For quite some time, bodybuilders with tattoos have been writing to me and asking whether or not they will be scored down because of them, and whether or not they should try to cover them up. The more tattoos I have gotten myself in recent years, the more it seems I get these questions. Let me start off with a brief history in my own eyes of tattoos in general.
I was born in 1969, and grew up in the 1970's and 1980's. Tattoos were still a pretty rare thing back then. When I was a kid, if you had ink; it usually meant you fell into one of three categories: a former armed forces veteran, a former convict, or a biker. Regular men and especially women rarely had tattoos. In fact, in many states it was even illegal to get them. I recall many people in my native Massachusetts had to head either north to New Hampshire or south to Rhode Island to get a tattoo. For reasons unclear to me, tattoos started to go 'mainstream' in the 90's. All of sudden, it became hip for both men and women to have barbed wire or tribal bands around their upper arms. Women started getting the ubiquitous lower back tats known as 'tramp stamps.' Eventually, tattoo art became more and more popular. More artists starting working, and more and more tattoo shops opened up all over the USA.
I was someone who never thought I would ever get a tattoo. I considered my body a work of art, and didn't feel marring it with graffiti was a good idea. At time went by, I began to think maybe it would be okay to get one. My first tattoo was on my upper back in between my shoulder blades, done by an artist in his home in 2002 as tattooing was still not yet legal in Massachusetts. From there, I continued, but I was determined that the tats would not interfere with the overall 'flow' and lines of my physique. I got one on the underside of each forearm, then another on the back of my neck, and another down my spine. A couple years ago, I stopped worrying about whether or not my physique was going to be impacted, and started getting a sleeve on my right arm that is still only 85% finished.
The fact is, tattoos are so common now that it's almost harder to find someone who doesn't have one or more. This is particularly true when we are talking about competitive bodybuilders and competitors in physique, bikini, and Figure. These are all people who are very conscious of their appearance and work hard to look their best. Many see tattoos as body art, a decorative adornment like jewelry. As such, they don't see any issues with getting as much ink as they want to. When you think about it, building muscles is an even more extreme form of 'body modification' than tattoos and piercings are, so it shouldn't be a surprise that they often go hand in hand. So the question now is, does it negatively impact how well you place at a contest?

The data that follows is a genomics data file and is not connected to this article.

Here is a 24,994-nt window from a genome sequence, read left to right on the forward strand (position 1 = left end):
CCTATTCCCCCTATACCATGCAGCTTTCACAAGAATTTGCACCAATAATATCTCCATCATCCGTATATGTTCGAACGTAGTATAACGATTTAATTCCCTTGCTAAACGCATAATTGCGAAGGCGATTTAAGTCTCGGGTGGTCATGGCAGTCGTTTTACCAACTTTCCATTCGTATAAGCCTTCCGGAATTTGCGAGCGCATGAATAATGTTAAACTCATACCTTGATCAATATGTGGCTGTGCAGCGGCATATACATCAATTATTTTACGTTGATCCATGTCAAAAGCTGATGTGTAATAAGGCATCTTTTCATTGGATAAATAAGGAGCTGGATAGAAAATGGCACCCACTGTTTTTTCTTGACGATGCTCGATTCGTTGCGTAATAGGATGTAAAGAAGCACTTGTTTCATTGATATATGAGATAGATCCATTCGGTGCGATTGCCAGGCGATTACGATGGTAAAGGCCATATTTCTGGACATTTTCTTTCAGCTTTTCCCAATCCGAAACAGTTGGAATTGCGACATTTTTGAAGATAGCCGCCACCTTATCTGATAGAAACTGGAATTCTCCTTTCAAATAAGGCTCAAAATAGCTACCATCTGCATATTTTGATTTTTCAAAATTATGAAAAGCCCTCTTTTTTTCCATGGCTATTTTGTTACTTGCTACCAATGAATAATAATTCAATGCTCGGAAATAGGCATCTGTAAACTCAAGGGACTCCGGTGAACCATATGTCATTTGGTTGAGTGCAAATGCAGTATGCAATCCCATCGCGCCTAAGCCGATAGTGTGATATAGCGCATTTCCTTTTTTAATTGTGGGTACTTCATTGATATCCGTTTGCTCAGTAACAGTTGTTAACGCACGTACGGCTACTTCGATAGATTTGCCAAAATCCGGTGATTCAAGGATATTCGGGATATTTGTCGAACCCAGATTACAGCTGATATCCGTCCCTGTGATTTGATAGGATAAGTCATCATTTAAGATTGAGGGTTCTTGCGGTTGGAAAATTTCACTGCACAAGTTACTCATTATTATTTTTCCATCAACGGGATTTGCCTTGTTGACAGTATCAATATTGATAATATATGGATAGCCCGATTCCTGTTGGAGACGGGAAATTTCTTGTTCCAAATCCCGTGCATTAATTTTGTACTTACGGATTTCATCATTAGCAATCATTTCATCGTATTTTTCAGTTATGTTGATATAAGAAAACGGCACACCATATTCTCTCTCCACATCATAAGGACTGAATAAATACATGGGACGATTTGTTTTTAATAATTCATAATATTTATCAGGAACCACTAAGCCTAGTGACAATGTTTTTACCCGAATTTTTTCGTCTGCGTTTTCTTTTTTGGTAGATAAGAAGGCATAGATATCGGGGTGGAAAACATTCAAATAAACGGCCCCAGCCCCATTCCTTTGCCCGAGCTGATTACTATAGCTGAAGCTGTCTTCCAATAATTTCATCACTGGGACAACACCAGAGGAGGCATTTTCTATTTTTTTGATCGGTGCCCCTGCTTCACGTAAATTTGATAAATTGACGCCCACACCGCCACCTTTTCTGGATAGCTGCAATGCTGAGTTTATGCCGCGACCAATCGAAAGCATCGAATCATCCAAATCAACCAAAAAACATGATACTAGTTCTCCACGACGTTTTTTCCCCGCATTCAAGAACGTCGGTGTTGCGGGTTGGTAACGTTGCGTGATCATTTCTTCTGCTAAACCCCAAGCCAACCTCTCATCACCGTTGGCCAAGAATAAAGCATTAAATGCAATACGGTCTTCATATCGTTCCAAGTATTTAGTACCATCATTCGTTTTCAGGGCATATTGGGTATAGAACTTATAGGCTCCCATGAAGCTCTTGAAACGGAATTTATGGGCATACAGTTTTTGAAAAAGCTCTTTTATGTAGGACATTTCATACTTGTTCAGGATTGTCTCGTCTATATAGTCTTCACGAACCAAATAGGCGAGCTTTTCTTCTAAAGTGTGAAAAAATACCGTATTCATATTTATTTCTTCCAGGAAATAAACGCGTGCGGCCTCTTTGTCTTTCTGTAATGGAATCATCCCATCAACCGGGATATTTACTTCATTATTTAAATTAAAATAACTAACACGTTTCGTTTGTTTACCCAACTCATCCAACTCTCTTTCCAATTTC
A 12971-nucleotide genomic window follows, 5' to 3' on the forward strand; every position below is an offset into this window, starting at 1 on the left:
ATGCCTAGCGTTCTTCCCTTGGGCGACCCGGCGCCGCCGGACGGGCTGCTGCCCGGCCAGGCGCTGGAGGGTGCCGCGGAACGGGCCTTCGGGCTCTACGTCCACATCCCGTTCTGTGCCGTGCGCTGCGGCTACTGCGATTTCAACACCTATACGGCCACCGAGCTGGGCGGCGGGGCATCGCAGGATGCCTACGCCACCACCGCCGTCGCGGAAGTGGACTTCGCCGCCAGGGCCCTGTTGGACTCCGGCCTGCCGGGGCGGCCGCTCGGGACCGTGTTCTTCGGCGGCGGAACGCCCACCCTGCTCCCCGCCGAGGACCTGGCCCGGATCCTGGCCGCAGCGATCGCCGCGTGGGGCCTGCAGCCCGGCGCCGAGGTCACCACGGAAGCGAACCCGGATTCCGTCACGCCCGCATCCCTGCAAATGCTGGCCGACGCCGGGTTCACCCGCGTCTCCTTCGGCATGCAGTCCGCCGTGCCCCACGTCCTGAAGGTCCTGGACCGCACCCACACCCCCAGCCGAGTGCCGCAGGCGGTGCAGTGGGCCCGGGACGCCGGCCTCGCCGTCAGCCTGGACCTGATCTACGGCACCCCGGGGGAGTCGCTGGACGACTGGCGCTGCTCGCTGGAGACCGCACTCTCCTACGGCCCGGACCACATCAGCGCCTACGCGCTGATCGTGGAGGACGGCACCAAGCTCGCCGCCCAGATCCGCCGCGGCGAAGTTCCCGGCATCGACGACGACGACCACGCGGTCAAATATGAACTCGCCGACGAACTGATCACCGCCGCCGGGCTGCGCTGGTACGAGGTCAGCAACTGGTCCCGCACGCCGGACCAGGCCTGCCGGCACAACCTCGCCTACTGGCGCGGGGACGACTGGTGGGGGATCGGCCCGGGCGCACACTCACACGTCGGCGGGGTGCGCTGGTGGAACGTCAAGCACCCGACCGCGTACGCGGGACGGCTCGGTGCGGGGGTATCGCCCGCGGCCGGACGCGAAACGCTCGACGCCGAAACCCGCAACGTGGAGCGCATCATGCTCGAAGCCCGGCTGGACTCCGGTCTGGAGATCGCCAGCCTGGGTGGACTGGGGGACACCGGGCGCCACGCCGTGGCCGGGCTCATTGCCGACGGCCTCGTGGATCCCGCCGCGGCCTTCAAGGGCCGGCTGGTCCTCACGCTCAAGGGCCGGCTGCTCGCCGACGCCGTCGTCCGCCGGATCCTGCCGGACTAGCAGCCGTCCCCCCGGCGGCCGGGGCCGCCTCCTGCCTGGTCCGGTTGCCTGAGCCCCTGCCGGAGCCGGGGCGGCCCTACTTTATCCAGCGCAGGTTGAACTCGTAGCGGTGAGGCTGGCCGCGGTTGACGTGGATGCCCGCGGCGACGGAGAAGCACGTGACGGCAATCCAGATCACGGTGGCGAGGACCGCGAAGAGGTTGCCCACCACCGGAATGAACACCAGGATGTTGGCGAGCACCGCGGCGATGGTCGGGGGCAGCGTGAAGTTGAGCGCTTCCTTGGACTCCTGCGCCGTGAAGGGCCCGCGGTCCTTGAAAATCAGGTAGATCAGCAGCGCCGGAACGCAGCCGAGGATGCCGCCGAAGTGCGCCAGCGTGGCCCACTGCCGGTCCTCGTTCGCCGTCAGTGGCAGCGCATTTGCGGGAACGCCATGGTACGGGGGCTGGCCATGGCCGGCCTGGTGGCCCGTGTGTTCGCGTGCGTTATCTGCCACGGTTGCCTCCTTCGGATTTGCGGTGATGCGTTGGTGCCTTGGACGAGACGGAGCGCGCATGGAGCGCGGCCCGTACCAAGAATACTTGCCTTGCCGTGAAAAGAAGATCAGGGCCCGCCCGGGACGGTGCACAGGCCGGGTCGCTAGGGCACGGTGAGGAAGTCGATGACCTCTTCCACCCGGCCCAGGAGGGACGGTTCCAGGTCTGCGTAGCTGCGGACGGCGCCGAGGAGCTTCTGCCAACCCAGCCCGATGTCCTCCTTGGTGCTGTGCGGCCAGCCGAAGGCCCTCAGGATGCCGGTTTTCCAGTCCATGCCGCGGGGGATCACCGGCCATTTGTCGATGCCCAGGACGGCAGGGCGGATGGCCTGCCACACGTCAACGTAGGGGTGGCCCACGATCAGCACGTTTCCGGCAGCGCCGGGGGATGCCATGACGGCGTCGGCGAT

Unless you literally have every square inch of skin covered like a Yakuza gangster, I doubt it matter much anymore. I am sure years ago it was much more of an issue. But since tattoos are so common now, you can't penalize everybody. That being said, if you plan on trying to make a living as a professional bodybuilder (and let's just let that term encompass all the divisions for the sake of simplicity), it's probably not a great idea to cover too much of your physique in ink. That will make it tougher for judges to assess your muscle separation and definition, and having a lot of tattoos will distract from the overall shape and lines of your physique. I don't know much about using makeup of whatever to cover tattoos, and nobody seems to even bother doing that anymore anyway. As I said, plenty of athletes now have plenty of ink. Just look in the ads for supplements, and you will see many of the models pictured are inked up. The stigma of tattoos making you seem low-class or criminal also seems to have mostly dissipated. There are still plenty of people who don't like tattoos for whatever reason, and who do think bodybuilders shouldn't get them. We are all entitled to our own opinions and we each have our own personal taste.
In the end, it's your body and you are free to do whatever you like. Unless your goal is to be Mr. Olympia, I wouldn't worry about having tattoos or going to any trouble to cover them up. If your physique is good enough, you will win; period.
Special thanks to Eric Hayes in Houston for being the most recent person to ask about this, and thus the one who made me realize I had to talk about it.